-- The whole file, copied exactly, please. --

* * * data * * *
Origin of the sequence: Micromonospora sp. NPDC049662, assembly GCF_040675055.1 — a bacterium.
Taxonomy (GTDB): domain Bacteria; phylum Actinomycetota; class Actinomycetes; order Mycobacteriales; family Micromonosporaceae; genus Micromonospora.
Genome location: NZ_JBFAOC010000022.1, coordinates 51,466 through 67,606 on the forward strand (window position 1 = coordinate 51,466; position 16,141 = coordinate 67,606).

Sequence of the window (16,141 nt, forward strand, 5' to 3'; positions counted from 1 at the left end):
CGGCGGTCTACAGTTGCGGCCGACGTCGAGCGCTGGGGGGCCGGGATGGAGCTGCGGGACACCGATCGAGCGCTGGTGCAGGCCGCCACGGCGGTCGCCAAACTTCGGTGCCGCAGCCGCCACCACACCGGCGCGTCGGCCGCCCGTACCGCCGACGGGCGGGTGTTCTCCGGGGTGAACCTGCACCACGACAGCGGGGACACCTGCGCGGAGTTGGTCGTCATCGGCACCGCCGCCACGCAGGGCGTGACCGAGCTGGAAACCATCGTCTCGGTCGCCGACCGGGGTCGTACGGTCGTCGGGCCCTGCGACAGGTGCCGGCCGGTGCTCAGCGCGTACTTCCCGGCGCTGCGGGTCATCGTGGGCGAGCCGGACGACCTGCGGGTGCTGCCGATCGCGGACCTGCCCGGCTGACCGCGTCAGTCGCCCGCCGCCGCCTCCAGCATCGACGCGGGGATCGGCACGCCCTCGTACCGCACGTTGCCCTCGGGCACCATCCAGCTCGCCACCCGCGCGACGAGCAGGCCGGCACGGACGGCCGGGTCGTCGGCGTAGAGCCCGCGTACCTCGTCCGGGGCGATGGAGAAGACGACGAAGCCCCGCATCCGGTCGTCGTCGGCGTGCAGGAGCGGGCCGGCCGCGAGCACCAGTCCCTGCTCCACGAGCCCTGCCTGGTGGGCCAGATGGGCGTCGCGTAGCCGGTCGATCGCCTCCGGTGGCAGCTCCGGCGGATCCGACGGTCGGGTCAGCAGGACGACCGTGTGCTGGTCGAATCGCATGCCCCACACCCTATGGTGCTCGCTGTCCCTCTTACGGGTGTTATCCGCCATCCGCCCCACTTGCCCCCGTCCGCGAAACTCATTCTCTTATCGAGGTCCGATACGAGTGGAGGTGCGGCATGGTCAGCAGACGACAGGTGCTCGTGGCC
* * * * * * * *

Origin of the sequence: Micromonospora sp. NPDC049662, assembly GCF_040675055.1 — a bacterium.
Taxonomy (GTDB): domain Bacteria; phylum Actinomycetota; class Actinomycetes; order Mycobacteriales; family Micromonosporaceae; genus Micromonospora.
Genome location: NZ_JBFAOC010000022.1, coordinates 51,466 through 67,606 on the forward strand (window position 1 = coordinate 51,466; position 16,141 = coordinate 67,606).

Sequence of the window (16,141 nt, forward strand, 5' to 3'; positions counted from 1 at the left end):
CGGCGGTCTACAGTTGCGGCCGACGTCGAGCGCTGGGGGGCCGGGATGGAGCTGCGGGACACCGATCGAGCGCTGGTGCAGGCCGCCACGGCGGTCGCCAAACTTCGGTGCCGCAGCCGCCACCACACCGGCGCGTCGGCCGCCCGTACCGCCGACGGGCGGGTGTTCTCCGGGGTGAACCTGCACCACGACAGCGGGGACACCTGCGCGGAGTTGGTCGTCATCGGCACCGCCGCCACGCAGGGCGTGACCGAGCTGGAAACCATCGTCTCGGTCGCCGACCGGGGTCGTACGGTCGTCGGGCCCTGCGACAGGTGCCGGCCGGTGCTCAGCGCGTACTTCCCGGCGCTGCGGGTCATCGTGGGCGAGCCGGACGACCTGCGGGTGCTGCCGATCGCGGACCTGCCCGGCTGACCGCGTCAGTCGCCCGCCGCCGCCTCCAGCATCGACGCGGGGATCGGCACGCCCTCGTACCGCACGTTGCCCTCGGGCACCATCCAGCTCGCCACCCGCGCGACGAGCAGGCCGGCACGGACGGCCGGGTCGTCGGCGTAGAGCCCGCGTACCTCGTCCGGGGCGATGGAGAAGACGACGAAGCCCCGCATCCGGTCGTCGTCGGCGTGCAGGAGCGGGCCGGCCGCGAGCACCAGTCCCTGCTCCACGAGCCCTGCCTGGTGGGCCAGATGGGCGTCGCGTAGCCGGTCGATCGCCTCCGGTGGCAGCTCCGGCGGATCCGACGGTCGGGTCAGCAGGACGACCGTGTGCTGGTCGAATCGCATGCCCCACACCCTATGGTGCTCGCTGTCCCTCTTACGGGTGTTATCCGCCATCCGCCCCACTTGCCCCCGTCCGCGAAACTCATTCTCTTATCGAGGTCCGATACGAGTGGAGGTGCGGCATGGTCAGCAGACGACAGGTGCTCGTGGCC